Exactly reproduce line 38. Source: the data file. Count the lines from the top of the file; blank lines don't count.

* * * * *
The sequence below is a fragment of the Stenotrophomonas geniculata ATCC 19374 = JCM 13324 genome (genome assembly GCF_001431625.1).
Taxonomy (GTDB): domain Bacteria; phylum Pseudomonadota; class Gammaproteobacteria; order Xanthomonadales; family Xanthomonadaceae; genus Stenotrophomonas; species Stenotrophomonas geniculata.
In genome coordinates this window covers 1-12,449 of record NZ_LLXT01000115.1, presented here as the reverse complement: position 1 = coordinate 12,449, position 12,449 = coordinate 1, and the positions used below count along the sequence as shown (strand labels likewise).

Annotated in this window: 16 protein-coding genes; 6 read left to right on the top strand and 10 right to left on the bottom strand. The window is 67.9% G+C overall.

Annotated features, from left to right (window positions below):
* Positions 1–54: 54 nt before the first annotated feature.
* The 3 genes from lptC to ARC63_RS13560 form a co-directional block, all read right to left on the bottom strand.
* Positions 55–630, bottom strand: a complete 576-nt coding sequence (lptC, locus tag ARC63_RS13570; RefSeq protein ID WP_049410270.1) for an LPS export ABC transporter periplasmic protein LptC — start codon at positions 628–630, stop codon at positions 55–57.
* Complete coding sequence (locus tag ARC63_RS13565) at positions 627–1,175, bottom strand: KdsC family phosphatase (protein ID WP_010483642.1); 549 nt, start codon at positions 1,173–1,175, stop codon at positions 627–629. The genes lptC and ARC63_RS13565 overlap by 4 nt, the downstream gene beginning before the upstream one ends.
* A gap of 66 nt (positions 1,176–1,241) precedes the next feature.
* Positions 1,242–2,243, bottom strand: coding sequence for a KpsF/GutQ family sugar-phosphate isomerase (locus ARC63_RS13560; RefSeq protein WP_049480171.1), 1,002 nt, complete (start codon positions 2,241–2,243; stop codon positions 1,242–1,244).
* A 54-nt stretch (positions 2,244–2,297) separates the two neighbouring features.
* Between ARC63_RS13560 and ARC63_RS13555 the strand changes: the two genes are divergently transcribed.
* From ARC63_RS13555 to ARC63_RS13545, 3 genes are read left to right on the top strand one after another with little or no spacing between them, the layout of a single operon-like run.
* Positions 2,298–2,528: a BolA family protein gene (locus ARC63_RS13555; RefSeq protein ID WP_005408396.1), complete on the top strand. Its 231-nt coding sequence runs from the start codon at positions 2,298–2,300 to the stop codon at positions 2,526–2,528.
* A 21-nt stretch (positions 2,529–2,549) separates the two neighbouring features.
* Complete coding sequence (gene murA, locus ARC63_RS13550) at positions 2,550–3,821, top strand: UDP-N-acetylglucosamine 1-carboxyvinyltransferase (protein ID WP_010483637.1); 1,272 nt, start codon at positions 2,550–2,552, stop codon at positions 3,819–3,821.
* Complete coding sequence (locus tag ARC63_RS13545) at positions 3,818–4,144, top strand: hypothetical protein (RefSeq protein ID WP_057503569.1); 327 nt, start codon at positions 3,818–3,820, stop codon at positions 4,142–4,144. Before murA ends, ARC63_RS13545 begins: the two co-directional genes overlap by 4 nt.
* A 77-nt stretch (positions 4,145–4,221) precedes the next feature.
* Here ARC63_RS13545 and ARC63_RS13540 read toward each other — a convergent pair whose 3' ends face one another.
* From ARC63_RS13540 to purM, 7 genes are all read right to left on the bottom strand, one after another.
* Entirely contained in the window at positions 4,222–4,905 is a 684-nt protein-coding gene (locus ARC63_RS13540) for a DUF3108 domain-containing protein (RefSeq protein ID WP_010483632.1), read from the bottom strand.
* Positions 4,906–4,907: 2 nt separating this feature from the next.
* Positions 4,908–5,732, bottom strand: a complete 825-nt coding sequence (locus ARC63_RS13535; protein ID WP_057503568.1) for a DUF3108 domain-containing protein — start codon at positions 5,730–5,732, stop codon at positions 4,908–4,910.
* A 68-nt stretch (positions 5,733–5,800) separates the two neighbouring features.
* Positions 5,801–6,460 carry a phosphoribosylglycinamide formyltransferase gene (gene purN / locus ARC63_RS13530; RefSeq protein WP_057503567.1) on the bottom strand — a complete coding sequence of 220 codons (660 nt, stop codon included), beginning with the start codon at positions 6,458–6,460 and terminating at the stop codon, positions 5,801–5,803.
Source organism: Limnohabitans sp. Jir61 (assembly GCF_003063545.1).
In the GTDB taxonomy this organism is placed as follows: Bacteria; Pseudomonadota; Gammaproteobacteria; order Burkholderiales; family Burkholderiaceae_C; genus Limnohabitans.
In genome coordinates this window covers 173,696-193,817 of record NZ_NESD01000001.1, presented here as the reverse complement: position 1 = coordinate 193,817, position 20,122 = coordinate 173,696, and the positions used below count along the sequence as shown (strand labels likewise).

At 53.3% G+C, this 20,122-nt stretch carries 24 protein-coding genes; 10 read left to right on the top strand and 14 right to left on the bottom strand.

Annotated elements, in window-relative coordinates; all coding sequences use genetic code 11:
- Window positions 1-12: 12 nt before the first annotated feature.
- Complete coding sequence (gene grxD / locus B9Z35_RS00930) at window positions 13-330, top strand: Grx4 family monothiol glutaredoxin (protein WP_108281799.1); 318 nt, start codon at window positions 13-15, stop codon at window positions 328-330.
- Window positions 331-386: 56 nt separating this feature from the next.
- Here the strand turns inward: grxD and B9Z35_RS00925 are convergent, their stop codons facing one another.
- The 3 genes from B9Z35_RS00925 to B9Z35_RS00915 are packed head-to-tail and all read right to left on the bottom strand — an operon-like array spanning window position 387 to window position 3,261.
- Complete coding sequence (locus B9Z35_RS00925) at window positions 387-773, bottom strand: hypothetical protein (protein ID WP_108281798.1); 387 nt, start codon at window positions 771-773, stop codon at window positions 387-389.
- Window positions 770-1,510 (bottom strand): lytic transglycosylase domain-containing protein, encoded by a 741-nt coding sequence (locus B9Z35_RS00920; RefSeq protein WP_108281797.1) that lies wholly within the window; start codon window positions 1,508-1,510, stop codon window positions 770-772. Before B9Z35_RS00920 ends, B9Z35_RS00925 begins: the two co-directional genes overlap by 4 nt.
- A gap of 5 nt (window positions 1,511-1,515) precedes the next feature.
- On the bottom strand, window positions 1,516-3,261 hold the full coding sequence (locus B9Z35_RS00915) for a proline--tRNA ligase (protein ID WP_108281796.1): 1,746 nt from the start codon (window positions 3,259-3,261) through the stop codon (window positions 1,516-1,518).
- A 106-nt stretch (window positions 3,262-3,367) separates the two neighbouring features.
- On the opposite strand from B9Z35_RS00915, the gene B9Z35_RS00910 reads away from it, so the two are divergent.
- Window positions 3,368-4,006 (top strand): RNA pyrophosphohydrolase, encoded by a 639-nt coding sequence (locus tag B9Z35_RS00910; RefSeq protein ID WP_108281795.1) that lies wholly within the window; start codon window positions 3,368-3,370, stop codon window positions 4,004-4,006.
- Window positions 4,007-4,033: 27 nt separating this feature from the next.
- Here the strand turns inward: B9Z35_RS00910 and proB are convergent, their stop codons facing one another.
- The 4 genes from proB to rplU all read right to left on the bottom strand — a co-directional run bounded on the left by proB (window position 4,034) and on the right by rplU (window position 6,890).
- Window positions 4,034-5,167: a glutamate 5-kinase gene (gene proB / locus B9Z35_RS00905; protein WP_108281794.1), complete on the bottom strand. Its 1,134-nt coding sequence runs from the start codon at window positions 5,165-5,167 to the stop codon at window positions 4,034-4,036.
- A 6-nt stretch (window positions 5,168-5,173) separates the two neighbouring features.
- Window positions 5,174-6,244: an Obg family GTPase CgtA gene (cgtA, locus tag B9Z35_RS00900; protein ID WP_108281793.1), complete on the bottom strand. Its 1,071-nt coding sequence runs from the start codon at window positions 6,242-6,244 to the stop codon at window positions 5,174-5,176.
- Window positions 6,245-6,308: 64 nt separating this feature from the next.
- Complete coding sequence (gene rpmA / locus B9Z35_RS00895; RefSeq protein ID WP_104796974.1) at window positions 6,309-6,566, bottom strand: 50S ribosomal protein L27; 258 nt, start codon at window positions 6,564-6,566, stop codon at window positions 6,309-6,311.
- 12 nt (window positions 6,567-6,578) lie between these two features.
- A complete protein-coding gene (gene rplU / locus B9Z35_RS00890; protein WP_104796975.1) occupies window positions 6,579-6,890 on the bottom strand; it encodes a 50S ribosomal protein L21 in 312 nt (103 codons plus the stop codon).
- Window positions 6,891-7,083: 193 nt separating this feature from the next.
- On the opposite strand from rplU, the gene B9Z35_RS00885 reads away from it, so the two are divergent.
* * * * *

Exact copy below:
- Window positions 770-1,510 (bottom strand): lytic transglycosylase domain-containing protein, encoded by a 741-nt coding sequence (locus B9Z35_RS00920; RefSeq protein WP_108281797.1) that lies wholly within the window; start codon window positions 1,508-1,510, stop codon window positions 770-772. Before B9Z35_RS00920 ends, B9Z35_RS00925 begins: the two co-directional genes overlap by 4 nt.